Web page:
Believe campaign volunteers pitch in to help city schools

Repair efforts could save system up to $10 million

August 16, 2004|By Lester J. Davis | Lester J. Davis,SUN STAFF

Mayor Martin O'Malley's Believe in Our Schools campaign is expected to save the school system $5 million to $10 million and has resulted in physical improvements to 80 schools, according to an official in the mayor's office.

The campaign seeks volunteers to provide labor, money and supplies for the financially strapped school system, which has many antiquated buildings.

So far, 2,500 volunteers have participated in the campaign, some by helping to paint and remove trash from buildings and school grounds.

About 300 volunteers are skilled laborers, who have done technical work, such as repairing electrical and ventilating systems, said David Costello, director of the Mayor's Office of Community Investment.

"We're doing [improvements] that the school system wouldn't ordinarily get done," Costello said. "We're getting volunteer supplies and labor so the schools this fall will be cleaner and neater places to work and teach."

Although the campaign is slated to run into late next month, the mayor is moving to extend it, Costello said.

The program has benefited 80 city schools, and Costello said he estimates that by next month, when the new school session begins, the savings to the school system could total between $5 million and $10 million.

Many local trade unions have contributed money and workers for the campaign, said Bill Struever, a former school board member and president of Struever Bros. Eccles & Rouse Inc., a Baltimore development firm.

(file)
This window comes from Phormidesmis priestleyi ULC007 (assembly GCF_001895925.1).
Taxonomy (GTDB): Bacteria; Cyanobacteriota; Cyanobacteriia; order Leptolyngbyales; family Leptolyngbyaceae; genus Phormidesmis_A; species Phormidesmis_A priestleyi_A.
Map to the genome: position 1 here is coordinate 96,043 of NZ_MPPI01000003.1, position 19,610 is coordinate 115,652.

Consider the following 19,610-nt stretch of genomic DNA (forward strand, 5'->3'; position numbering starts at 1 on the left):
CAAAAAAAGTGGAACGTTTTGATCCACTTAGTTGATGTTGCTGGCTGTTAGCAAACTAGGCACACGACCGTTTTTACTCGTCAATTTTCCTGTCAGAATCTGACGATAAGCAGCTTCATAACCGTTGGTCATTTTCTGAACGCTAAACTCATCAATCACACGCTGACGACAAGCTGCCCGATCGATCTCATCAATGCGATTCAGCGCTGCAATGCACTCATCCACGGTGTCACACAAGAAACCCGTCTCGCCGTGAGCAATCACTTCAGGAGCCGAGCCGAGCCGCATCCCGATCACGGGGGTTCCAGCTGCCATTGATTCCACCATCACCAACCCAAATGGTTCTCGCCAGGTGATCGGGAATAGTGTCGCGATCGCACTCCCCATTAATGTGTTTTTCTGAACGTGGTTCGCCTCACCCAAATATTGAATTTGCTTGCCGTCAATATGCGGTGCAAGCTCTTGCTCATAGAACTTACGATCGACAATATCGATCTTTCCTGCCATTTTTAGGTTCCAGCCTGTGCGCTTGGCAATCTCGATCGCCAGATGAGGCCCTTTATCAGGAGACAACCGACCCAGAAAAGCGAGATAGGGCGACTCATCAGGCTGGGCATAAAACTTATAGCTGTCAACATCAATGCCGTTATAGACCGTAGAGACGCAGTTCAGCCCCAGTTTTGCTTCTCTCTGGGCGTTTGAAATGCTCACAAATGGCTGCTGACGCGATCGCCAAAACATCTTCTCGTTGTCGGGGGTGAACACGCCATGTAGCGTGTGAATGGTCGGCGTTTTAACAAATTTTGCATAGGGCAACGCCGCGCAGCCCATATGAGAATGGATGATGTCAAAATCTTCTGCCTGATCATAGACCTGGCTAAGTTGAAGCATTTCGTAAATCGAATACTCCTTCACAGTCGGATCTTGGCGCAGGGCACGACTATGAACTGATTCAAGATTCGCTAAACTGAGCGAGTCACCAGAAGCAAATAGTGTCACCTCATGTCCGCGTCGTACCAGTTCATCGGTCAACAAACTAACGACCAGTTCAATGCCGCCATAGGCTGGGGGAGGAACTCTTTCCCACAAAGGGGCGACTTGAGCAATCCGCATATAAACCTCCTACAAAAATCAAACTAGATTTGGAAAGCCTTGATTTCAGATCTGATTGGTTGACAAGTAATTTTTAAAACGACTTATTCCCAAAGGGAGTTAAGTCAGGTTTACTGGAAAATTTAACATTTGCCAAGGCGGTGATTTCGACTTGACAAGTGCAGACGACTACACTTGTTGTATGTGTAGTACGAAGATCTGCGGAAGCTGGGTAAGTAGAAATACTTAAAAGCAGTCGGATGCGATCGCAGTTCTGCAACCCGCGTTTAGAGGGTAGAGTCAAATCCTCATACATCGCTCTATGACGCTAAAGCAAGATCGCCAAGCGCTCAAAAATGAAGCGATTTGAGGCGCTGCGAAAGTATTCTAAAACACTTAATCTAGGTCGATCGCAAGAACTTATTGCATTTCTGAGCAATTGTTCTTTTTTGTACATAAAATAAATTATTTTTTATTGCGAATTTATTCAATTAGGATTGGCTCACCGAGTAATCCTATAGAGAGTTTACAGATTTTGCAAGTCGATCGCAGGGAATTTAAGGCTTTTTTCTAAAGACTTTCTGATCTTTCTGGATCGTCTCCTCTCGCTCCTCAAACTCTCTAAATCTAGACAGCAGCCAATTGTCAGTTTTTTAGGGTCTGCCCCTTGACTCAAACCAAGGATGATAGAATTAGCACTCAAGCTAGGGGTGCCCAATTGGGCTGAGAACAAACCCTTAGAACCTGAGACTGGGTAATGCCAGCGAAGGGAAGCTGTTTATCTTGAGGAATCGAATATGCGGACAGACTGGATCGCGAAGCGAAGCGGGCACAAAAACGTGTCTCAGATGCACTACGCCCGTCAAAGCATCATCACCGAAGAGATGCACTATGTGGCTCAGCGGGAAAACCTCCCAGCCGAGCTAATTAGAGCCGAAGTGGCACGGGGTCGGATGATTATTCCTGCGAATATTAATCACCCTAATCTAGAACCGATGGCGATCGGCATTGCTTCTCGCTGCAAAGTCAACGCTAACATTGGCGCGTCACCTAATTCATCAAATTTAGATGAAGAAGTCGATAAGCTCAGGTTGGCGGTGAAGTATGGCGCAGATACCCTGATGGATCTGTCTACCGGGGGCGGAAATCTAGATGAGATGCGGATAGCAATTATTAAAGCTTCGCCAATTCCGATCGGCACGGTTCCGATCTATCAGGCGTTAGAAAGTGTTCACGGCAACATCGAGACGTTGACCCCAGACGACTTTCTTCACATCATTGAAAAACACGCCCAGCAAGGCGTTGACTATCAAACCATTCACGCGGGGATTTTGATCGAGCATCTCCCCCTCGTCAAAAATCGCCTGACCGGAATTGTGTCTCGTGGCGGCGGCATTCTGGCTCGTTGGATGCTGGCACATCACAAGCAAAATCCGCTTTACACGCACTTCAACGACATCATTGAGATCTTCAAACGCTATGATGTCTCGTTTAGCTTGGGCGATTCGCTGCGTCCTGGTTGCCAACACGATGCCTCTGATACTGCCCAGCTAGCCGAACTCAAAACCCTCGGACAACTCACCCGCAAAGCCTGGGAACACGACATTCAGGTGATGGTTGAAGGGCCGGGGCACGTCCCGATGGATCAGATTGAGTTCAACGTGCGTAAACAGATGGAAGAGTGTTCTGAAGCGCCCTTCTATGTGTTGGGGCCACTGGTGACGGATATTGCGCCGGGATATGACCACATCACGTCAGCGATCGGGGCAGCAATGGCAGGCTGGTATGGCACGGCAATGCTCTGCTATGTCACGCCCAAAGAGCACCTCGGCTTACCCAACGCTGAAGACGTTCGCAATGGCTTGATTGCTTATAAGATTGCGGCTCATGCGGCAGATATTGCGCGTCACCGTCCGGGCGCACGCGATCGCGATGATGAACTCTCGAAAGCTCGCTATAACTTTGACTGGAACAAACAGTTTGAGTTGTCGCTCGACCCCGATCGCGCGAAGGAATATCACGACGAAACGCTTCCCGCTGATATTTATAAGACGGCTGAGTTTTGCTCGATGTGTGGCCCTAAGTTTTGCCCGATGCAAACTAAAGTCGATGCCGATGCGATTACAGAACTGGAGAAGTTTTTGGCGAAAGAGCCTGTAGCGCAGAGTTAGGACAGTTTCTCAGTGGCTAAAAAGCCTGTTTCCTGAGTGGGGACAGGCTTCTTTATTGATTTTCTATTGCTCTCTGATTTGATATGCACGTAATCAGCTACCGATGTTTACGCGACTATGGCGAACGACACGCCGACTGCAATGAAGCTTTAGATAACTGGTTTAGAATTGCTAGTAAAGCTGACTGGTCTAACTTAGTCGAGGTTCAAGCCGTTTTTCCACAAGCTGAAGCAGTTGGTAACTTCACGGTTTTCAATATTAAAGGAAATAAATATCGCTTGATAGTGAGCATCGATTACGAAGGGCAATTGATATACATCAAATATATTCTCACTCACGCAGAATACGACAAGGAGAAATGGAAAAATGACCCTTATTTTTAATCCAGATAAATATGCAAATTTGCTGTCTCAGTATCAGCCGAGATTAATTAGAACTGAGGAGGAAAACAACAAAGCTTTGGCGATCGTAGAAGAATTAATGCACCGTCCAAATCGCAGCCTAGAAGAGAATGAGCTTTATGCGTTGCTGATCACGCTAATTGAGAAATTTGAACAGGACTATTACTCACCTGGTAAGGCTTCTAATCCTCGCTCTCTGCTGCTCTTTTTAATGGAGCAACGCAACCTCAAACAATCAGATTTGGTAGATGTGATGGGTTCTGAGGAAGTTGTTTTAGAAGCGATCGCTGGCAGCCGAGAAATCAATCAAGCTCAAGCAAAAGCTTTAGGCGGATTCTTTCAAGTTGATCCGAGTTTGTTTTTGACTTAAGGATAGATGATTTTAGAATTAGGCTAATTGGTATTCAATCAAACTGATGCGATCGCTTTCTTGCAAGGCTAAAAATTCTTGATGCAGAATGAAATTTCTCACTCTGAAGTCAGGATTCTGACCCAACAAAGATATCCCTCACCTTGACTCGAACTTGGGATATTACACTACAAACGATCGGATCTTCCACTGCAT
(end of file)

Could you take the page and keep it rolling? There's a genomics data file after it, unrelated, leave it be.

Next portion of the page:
"There are huge needs for city schools that are going unmet because of a lack of funding," Struever said, adding: "Strong neighborhoods depend on having strong schools."

Struever's company has donated more than $250,000 toward fixing up five city elementary schools.

On Thursday, the impact of the Believe in Our Schools program was apparent at Dr. Roland N. Patterson Sr. Academy in Northwest Baltimore, where the smell of wet paint hung heavily in the air.

Twenty-two youth group members donned work clothes and gripped brushes as they spread white paint onto the dull walls of Patterson Academy.

Some laughed as they coated the walls.

Others, such as 12-year-old Nia Hampton, painted quickly and quietly.

"It's a nice idea, but I don't like painting because it's hard work," Nia said.

After resting, she added with a smile: "But it's for a good cause."

Nia's labor did not go unnoticed.

"We're very excited about the cleanup," said Winifred Smith, an assistant principal at Patterson Academy.

Smith said she thinks the Believe effort is an important way to let students know that people besides their teachers care about them.

The program shows that "it's not just us pushing for them to do well; it's the community as well," Smith said.

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